The alleged plot to assassinate the Saudi ambassador to the US may provide yet another pretext for the complete isolation of Iran. As it is, says Iranian professor Sadegh Zibakalam, Washington already has plenty of excuses for pressuring Tehran.
“It is not only the nuclear issue, there are at least half a dozen other issues that the United States is quite unhappy about,” Zibakalam, a political science professor at Tehran University, told RT. “Another reason is Iran’s strong support for the Syrian regime. Another reason is Iran’s strong anti-Israel stance. Another reason is Iranian support for Hezbollah in Lebanon. And there are also US accusations that the Islamic Republic is supporting Al Qaeda in Afghanistan.”
The US Treasury Department has already imposed new sanctions on Iranian commercial airline Mahan Air over the alleged Iranian plot to assassinate the Saudi ambassador at a restaurant in Washington.
America’s action against Iran could go beyond sanctions, US Vice President Joe Biden warned Wednesday, but added that “we’re not going there yet.”
Iran has to be held accountable for the “outrageous act,” Biden said. “It’s critically important [to] unite the world in the isolation of and dealing with the Iranians.”
The alleged plot, which involved the attempted bombing of an unnamed restaurant by a Mexican drug cartel in the pay of Iran, was revealed on Tuesday in a criminal complaint filed in a federal court in New York. The assassination is said to have been foiled because the mobsters’ agent was a US informant.
But according to some experts, including former CIA intelligence officers, the allegations are full of holes.
Zibakalam agrees, saying the whole case looks “very bizarre.”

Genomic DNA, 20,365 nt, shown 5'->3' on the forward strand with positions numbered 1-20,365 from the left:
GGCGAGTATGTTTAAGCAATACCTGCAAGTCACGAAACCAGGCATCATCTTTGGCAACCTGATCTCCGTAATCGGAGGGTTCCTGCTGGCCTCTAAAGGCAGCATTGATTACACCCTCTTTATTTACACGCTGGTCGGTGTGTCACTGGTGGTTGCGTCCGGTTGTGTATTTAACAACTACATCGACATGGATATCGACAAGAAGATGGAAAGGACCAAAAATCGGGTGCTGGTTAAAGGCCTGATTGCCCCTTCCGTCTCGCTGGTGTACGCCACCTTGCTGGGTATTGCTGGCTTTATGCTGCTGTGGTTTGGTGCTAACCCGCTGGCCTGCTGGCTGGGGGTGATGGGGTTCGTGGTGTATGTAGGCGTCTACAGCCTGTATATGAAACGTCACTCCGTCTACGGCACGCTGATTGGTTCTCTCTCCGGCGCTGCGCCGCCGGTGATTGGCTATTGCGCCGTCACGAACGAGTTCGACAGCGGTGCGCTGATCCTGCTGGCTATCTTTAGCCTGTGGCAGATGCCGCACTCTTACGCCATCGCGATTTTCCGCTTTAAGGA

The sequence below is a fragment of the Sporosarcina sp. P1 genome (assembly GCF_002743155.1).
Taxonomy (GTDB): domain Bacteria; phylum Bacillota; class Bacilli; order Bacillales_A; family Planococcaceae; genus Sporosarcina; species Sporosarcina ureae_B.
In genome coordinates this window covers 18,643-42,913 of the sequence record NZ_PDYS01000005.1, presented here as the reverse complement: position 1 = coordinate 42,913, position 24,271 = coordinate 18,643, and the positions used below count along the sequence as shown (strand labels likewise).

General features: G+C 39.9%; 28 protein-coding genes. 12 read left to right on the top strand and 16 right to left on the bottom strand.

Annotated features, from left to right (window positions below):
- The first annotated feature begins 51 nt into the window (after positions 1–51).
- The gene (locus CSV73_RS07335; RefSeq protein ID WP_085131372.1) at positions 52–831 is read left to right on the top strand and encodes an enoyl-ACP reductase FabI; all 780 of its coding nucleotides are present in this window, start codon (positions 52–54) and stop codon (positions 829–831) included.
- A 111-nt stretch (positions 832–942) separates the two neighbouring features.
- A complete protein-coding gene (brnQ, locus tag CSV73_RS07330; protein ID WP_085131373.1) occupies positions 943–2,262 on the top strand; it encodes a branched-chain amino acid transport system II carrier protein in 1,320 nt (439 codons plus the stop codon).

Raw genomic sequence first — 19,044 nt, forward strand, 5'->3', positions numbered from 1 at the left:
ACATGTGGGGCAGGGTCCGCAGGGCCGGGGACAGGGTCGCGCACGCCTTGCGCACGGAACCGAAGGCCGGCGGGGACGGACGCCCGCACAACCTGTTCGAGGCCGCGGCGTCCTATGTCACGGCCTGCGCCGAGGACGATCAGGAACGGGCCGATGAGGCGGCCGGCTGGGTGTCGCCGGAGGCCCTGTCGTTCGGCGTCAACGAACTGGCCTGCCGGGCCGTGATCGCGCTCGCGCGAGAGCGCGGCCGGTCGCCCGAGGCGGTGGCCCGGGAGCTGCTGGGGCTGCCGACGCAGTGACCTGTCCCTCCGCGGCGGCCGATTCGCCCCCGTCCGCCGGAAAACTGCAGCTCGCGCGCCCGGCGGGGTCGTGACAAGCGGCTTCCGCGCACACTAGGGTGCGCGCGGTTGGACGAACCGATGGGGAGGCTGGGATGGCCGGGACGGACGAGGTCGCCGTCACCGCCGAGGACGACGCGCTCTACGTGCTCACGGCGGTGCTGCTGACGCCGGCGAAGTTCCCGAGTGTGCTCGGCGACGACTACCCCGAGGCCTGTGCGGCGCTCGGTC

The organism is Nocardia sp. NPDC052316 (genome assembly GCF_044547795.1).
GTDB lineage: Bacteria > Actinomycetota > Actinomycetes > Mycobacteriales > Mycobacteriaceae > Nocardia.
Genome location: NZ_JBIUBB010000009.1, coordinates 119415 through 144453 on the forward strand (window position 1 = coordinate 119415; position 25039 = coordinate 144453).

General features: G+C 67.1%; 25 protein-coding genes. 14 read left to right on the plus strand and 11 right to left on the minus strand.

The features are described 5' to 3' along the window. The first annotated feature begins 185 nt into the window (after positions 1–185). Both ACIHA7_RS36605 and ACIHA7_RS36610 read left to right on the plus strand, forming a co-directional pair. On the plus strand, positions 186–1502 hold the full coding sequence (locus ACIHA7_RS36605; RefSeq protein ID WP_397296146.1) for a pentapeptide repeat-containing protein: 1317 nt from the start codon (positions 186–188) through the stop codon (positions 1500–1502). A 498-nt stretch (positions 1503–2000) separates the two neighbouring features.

“If anyone in Iran was intending to blow up the Saudi ambassador or the Israeli ambassador, there are dozens of countries in the world which are much easier a target to infiltrate and… to carry out the assassination,” Zibakalam said.
Historian and investigative journalist Gareth Porter says he sees two possible explanations for what happened, but right now, he says, it is too soon to really say what actually happened.
“One is that was indeed an [Iranian Revolutionary Guard] faction which wanted to disrupt Iranian policy toward the United States, to prevent any possible agreement with the United States,” Porter said. “The other one, which I actually favor, is that this started out as an effort by some renegades – perhaps loosely attached to the security services in Iran to sell drugs, or to have some sort of drug dealings with drug cartels in Mexico. And once they found out that it was a [Drug Enforcement Administration] agent they were dealing with in Mexico, they then suggested in some fashion that they could do a deal if they implicated [Iran’s Revolutionary Guard Corps] in a plot to [commit] some terrorist act.”